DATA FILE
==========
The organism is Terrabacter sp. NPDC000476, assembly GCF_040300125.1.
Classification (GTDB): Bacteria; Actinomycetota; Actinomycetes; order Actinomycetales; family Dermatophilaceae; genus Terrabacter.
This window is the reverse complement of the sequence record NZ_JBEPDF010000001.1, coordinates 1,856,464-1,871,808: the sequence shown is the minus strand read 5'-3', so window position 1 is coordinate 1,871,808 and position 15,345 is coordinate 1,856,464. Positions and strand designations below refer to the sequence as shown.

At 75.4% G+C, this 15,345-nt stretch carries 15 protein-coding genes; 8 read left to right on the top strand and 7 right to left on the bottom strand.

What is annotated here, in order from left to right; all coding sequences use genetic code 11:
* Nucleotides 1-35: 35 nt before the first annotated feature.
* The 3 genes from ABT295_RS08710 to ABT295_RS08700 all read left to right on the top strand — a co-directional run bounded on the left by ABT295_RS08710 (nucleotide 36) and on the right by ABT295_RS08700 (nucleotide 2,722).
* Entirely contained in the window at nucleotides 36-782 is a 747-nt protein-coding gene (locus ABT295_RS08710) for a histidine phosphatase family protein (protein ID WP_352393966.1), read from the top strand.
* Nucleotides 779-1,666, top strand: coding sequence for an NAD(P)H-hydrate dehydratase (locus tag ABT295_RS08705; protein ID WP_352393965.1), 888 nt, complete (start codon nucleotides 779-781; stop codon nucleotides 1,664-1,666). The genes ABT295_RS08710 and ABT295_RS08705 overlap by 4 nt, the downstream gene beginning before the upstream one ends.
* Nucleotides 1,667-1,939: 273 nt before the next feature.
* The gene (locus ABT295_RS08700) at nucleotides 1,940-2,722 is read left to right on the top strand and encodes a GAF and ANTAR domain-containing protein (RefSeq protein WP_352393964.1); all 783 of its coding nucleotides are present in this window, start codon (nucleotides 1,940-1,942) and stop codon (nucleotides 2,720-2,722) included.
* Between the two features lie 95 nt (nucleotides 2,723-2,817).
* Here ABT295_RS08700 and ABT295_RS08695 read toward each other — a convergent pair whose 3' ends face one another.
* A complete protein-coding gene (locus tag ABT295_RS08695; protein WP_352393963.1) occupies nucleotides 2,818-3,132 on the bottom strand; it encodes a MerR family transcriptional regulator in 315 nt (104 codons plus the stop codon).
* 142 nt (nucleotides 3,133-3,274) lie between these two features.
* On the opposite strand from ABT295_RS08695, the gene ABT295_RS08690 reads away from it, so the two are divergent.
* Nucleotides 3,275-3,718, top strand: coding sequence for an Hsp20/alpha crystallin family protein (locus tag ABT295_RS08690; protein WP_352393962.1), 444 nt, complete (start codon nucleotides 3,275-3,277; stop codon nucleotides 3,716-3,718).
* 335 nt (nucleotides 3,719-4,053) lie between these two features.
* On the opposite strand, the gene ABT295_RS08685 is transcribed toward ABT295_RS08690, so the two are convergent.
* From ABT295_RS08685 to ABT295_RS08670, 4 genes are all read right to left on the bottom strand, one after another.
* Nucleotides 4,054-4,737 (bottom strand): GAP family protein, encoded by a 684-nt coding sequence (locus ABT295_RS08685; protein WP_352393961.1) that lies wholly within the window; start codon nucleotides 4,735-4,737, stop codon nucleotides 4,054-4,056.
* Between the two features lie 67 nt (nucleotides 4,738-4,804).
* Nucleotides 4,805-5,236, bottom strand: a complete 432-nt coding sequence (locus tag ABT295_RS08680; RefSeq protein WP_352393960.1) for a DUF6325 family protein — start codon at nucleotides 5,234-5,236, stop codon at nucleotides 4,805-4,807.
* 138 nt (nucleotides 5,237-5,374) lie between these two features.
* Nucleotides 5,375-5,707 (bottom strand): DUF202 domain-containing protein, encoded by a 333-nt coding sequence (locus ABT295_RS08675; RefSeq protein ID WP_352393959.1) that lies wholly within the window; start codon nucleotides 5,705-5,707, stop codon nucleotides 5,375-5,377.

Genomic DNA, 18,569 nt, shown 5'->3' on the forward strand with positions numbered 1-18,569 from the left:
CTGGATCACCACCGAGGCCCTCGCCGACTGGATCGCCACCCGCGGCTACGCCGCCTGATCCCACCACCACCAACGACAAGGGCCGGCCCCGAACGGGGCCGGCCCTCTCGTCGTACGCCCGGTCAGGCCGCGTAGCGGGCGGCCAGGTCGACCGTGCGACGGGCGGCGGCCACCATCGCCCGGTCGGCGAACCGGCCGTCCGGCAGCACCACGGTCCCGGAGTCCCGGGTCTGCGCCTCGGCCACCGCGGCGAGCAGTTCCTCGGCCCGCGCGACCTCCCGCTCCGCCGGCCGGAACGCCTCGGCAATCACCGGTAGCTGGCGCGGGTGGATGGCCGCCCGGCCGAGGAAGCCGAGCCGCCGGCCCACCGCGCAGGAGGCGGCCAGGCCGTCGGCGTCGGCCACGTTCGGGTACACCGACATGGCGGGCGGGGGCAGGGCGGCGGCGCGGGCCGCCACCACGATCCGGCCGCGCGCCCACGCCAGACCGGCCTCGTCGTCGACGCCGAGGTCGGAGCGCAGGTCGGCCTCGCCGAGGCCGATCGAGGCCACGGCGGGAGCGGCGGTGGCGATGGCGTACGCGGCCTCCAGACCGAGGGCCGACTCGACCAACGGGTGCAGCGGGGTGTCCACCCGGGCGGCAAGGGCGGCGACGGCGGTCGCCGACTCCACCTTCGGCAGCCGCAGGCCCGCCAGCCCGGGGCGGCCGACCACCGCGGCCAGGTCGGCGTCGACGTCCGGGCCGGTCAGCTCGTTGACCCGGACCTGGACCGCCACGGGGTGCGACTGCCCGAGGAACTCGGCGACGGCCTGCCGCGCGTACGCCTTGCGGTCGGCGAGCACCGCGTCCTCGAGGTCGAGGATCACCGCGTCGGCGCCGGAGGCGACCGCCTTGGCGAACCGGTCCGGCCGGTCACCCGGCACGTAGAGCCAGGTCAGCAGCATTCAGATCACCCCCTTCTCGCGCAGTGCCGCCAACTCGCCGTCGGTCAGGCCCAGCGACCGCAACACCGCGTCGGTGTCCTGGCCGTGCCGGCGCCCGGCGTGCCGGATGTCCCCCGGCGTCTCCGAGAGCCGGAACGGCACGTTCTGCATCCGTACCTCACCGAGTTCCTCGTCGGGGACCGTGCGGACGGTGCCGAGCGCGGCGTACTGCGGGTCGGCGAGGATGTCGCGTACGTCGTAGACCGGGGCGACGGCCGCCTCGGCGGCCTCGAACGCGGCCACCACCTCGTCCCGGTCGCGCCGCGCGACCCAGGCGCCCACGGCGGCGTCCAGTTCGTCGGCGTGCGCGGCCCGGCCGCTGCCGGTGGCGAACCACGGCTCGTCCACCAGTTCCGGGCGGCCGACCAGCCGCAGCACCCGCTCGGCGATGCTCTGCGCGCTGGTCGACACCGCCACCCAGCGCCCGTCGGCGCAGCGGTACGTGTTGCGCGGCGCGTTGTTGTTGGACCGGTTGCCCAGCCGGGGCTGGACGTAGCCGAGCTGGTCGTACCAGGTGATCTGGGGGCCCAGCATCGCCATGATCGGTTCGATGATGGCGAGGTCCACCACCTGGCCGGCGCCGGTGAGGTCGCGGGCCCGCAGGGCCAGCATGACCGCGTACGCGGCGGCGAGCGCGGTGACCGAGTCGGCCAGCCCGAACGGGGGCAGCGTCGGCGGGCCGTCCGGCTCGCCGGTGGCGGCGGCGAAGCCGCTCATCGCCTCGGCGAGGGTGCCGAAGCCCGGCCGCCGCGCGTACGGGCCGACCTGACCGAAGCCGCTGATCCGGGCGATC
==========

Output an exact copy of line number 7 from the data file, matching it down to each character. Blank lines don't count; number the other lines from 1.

* The 3 genes from ABT295_RS08710 to ABT295_RS08700 all read left to right on the top strand — a co-directional run bounded on the left by ABT295_RS08710 (nucleotide 36) and on the right by ABT295_RS08700 (nucleotide 2,722).